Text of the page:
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US deports about 50 Haitians to nation hit with gang violence, ending monthslong pause in flights


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MIAMI (AP) — The Biden administration sent about 50 Haitians back to their country on Thursday, authorities said, marking the first deportation flight in several months to the Caribbean nation struggling with surging gang violence.

The Homeland Security Department said in a statement that it “will continue to enforce U.S. laws and policy throughout the Florida Straits and and the Caribbean region, as well as at the southwest border. U.S. policy is to return noncitizens who do not establish a legal basis to remain in the United States.”

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Authorities didn’t offer details of the flight beyond how many deported Haitians were aboard.

Thomas Cartwright of Witness at the Border, an advocacy group that tracks flight data, said a plane left Alexandria, Louisiana, a hub for deportation operations, and arrived in Cap-Haitien, Haiti, after a stop in Miami.

Marjorie Dorsaninvil, a U.S. citizen, said her Haitian fiance, Gerson Joseph, called in tears from the Miami airport Thursday morning to say he was being deported on a flight to Cap-Haitien with other Haitians and some from other countries, including the Bahamas.

He promised to call when he arrived but hadn’t done so by early evening.

Joseph lived in the U.S more than 20 years and has a 7-year-old U.S. citizen daughter with another woman. He was deported in 2005 after losing an asylum bid that his attorney, Philip Issa, said was a result of poor legal representation at the time. Issa has been trying to reopen the case.

Joseph was convicted of theft and burglary, and ordered to pay restitution of $270, Issa said. He has been detained since last year.

Dorsaninvil said her fiance has “nobody” in Haiti. “It is devastating for me. We were planning a wedding and now he is gone,” she said.

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More than 33,000 people fled Haiti’s capital in a span of less than two weeks as gangs pillaged homes and attacked state institutions, according to a report last month from the U.N.’s International Organization for Migration. The majority of those displaced traveled to Haiti’s southern region, which is generally peaceful compared with Port-au-Prince, which has an estimated population of 3 million and is largely paralyzed by gang violence.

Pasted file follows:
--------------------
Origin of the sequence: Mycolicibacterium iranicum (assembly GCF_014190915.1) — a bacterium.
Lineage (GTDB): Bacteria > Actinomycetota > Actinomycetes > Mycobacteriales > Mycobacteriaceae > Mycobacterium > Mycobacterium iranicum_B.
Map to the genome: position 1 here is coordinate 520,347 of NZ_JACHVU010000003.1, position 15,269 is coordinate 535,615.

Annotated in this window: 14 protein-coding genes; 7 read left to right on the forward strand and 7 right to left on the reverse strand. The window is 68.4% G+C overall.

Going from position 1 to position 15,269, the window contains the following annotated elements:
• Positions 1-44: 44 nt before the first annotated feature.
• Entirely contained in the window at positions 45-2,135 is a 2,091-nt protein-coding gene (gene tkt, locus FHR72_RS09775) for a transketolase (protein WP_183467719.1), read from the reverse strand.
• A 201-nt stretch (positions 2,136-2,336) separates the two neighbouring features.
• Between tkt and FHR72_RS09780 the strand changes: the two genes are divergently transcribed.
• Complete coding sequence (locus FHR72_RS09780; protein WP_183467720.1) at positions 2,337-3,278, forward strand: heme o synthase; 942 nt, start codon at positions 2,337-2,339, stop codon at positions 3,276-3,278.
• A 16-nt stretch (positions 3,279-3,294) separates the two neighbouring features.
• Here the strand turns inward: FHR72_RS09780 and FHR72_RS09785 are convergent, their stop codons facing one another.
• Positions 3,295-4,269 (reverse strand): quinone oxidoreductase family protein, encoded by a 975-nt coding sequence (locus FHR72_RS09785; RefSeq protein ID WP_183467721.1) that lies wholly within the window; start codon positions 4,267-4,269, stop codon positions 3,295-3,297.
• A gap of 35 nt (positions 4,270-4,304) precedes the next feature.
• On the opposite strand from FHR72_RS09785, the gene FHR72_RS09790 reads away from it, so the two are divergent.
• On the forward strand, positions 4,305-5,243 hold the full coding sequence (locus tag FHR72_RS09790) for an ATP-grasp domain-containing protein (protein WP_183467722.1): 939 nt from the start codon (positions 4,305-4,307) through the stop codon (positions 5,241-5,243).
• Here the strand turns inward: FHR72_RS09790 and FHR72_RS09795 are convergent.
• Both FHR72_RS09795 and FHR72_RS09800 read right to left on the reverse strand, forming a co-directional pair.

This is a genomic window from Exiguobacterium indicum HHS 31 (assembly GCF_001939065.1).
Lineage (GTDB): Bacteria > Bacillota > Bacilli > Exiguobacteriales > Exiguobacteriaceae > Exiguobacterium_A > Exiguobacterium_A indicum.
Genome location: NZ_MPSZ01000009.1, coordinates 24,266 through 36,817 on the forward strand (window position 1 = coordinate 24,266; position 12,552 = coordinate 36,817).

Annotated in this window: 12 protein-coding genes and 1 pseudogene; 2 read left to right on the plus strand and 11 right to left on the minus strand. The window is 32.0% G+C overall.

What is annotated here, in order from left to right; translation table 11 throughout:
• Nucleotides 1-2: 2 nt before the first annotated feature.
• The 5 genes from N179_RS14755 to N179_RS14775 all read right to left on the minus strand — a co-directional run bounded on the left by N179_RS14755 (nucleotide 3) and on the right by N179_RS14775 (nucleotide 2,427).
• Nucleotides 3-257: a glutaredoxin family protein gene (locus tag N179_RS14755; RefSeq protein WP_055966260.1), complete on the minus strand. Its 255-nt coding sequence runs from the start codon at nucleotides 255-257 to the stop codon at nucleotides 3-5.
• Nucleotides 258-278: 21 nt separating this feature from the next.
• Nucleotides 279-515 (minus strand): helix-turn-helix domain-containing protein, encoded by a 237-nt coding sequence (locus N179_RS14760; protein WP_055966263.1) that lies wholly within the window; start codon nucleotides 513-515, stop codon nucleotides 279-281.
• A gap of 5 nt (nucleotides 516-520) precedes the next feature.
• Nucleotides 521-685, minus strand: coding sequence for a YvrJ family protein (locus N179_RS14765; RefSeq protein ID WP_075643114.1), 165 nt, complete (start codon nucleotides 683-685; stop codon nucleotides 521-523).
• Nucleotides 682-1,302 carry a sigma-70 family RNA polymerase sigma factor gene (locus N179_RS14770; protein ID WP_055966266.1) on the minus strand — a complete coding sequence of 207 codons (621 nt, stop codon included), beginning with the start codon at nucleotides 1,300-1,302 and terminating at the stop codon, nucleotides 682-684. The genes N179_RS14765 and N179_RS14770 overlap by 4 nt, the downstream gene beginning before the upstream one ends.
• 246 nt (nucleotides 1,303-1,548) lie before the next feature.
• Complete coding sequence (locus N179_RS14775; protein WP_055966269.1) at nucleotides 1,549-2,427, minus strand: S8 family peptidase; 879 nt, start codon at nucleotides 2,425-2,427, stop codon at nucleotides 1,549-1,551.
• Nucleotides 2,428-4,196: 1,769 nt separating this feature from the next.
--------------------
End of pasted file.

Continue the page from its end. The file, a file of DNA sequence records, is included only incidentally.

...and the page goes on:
Haiti’s National Police is understaffed and overwhelmed by gangs with powerful arsenals. Many hospitals ceased operations amid a shortage of medical supplies.

The U.S. operated one deportation flight a month to Haiti from December 2022 through last January, according to Witness at the Border. It said deportation flights were frequent after a camp of 16,000 largely Haitian migrants assembled on the riverbanks of Del Rio, Texas, in September 2021 but became rare as fewer Haitians crossed the border illegally from Mexico.

Haitians were arrested crossing the border from Mexico 286 times during the first three months of the year, less than 0.1% of the more than 400,000 arrests among all nationalities. More than 150,000 have entered the U.S. legally since January 2023 under presidential powers to grant entry for humanitarian reasons, and many others came legally using an online appointment system at land crossings with Mexico called CBP One.

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Homeland Security said Thursday that it was “monitoring the situation” in Haiti.” The U.S. Coast Guard repatriated 65 Haitians who were stopped at sea off the Bahamas coast last month.

Haitian Bridge Alliance, a migrant advocacy group, urged a halt in deportation flights to Haiti, saying Thursday that the U.S. was “knowingly condemning the most vulnerable, who came to us in their time of need, to imminent danger.”

With Republicans seizing on the issue in an election year, the Biden administration has emphasized enforcement, most notably through a failed attempt at legislation, after record-high border arrests in December. Arrests for illegal crossings dropped by half in January and have held pretty steady since then after Mexico stepped up enforcement south of the U.S. border. Biden says he is considering executive action to halt asylum at the border during times when illegal crossings reach certain thresholds.

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Spagat reported from Berkeley, California.

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